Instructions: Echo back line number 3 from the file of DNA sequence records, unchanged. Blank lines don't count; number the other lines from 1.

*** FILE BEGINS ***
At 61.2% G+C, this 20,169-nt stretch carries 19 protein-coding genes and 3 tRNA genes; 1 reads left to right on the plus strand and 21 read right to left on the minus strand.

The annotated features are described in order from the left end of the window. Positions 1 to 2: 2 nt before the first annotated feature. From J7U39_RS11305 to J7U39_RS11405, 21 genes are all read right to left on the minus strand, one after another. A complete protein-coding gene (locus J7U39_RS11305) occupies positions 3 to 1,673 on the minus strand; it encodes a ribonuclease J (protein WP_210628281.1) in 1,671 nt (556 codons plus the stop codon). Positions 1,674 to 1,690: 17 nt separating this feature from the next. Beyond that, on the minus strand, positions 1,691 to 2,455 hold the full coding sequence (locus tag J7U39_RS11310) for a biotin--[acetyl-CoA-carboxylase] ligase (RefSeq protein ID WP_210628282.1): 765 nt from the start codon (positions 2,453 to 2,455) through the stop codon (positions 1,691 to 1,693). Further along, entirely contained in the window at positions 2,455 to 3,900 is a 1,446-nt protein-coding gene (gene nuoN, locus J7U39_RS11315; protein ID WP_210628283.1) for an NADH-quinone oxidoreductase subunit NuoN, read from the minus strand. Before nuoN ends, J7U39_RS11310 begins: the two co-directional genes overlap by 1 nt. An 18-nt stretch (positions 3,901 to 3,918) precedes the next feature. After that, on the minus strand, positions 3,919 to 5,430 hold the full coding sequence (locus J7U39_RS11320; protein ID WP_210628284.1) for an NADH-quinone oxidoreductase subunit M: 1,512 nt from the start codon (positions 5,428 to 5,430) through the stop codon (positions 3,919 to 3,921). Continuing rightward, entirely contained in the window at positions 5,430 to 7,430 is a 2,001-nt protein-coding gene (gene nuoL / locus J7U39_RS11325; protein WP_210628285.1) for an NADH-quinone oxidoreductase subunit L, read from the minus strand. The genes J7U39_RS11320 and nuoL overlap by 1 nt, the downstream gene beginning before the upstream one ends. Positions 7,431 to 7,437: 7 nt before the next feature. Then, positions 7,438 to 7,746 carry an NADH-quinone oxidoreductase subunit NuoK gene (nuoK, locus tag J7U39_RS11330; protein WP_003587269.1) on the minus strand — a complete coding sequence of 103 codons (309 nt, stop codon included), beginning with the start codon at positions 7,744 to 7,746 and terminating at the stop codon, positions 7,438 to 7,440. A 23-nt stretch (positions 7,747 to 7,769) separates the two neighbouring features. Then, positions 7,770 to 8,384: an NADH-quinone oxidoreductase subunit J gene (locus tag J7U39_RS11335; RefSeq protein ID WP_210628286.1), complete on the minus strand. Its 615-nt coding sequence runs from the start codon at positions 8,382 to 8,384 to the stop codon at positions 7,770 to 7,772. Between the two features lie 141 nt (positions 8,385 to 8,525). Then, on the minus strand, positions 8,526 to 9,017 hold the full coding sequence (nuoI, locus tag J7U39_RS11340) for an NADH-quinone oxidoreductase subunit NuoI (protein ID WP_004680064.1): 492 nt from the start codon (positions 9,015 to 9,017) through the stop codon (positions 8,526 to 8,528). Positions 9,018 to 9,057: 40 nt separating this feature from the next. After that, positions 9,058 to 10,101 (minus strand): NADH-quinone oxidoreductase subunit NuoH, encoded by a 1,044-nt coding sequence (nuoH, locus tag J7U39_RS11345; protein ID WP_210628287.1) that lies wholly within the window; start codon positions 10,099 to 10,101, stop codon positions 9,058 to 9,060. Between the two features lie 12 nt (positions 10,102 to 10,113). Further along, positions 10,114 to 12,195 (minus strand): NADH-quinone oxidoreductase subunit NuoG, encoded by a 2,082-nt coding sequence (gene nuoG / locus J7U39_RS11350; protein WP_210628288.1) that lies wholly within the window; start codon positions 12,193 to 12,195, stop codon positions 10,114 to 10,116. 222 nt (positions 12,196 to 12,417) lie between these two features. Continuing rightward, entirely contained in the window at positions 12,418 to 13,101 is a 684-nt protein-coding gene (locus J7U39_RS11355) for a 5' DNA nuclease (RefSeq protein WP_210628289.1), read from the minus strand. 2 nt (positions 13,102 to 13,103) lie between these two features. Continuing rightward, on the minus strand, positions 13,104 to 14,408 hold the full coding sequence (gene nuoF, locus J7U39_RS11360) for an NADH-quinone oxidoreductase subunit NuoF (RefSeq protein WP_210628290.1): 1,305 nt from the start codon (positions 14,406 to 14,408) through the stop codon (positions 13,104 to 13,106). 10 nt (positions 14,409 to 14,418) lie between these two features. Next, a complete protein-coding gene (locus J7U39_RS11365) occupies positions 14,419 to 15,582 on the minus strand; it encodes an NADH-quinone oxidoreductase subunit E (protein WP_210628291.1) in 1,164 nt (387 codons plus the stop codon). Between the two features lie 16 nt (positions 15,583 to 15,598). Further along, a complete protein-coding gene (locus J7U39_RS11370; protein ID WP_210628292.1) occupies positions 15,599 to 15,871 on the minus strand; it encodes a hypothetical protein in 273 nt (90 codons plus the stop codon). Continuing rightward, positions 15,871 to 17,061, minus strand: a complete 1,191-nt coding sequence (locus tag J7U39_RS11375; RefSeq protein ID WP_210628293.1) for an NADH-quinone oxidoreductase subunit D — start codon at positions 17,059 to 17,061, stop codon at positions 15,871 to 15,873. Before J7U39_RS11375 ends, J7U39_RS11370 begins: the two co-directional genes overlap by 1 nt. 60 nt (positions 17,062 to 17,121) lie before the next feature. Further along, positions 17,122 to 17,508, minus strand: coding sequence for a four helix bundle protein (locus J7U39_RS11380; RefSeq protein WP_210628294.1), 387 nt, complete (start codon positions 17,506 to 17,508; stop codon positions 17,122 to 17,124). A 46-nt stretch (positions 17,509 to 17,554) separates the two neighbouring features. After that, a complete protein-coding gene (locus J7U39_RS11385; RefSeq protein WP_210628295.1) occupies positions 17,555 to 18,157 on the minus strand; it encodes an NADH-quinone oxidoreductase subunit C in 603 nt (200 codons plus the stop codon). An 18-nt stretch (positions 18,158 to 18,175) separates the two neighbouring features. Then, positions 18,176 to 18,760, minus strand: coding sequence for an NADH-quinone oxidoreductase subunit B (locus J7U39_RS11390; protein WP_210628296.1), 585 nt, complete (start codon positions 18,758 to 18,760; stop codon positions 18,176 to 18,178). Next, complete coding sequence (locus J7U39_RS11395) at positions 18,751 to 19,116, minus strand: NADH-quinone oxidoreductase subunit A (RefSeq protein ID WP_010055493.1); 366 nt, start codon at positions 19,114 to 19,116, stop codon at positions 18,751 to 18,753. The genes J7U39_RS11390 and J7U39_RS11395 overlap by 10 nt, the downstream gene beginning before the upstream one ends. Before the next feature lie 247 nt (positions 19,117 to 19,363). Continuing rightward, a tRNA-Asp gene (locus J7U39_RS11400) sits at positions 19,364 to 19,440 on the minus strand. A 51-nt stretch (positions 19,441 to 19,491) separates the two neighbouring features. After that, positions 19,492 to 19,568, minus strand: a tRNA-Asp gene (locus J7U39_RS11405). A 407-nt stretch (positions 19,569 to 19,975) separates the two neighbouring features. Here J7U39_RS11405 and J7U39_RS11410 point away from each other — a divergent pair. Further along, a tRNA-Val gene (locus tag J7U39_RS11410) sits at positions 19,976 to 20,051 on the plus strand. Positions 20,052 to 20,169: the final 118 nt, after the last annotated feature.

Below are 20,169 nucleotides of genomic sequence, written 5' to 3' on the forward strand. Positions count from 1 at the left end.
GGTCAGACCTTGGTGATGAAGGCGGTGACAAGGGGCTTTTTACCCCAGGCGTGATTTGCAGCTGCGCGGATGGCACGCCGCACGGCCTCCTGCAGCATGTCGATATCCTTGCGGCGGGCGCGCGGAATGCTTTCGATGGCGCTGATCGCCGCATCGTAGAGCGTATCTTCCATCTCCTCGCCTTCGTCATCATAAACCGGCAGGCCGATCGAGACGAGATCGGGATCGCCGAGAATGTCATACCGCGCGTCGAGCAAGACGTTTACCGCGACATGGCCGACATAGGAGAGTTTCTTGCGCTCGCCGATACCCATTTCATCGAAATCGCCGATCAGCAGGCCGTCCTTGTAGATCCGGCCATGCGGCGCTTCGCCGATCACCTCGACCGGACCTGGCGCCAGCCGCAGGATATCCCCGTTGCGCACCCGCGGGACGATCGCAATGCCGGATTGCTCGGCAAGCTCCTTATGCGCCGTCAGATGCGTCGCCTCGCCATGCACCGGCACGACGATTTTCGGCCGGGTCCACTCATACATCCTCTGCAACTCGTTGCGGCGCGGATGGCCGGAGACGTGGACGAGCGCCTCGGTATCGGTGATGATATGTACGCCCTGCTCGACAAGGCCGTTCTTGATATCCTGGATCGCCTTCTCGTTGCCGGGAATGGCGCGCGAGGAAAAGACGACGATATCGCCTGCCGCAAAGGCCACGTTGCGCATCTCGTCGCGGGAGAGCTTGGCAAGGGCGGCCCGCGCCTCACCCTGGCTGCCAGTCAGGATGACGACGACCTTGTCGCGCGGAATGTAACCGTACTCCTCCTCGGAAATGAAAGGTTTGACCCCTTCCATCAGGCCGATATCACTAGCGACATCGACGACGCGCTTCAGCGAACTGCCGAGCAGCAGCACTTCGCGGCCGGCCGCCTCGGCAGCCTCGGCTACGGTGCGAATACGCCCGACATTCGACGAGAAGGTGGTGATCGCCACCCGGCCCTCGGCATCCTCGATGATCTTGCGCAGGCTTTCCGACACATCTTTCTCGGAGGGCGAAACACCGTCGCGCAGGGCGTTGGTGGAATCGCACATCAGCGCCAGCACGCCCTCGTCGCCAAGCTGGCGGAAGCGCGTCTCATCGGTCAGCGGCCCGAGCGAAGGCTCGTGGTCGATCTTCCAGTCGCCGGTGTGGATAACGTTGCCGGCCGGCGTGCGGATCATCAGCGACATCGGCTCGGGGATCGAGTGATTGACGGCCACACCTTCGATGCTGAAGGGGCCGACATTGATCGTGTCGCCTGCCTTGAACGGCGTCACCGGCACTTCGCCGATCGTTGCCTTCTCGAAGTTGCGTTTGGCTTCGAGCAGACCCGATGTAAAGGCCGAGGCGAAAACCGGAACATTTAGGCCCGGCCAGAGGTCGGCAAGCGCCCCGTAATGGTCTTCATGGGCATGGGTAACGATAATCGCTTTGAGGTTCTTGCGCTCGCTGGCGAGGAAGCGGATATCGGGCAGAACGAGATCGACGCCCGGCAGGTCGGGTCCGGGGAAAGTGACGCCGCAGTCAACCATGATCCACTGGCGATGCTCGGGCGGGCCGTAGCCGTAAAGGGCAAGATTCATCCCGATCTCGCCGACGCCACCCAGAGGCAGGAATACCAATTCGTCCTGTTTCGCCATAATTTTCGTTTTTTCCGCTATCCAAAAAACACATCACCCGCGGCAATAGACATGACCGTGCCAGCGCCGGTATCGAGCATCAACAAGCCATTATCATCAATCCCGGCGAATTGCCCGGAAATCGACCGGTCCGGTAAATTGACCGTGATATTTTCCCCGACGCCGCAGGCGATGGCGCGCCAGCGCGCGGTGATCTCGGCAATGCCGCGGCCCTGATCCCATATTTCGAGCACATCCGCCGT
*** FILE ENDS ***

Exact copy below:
Below are 20,169 nucleotides of genomic sequence, written 5' to 3' on the forward strand. Positions count from 1 at the left end.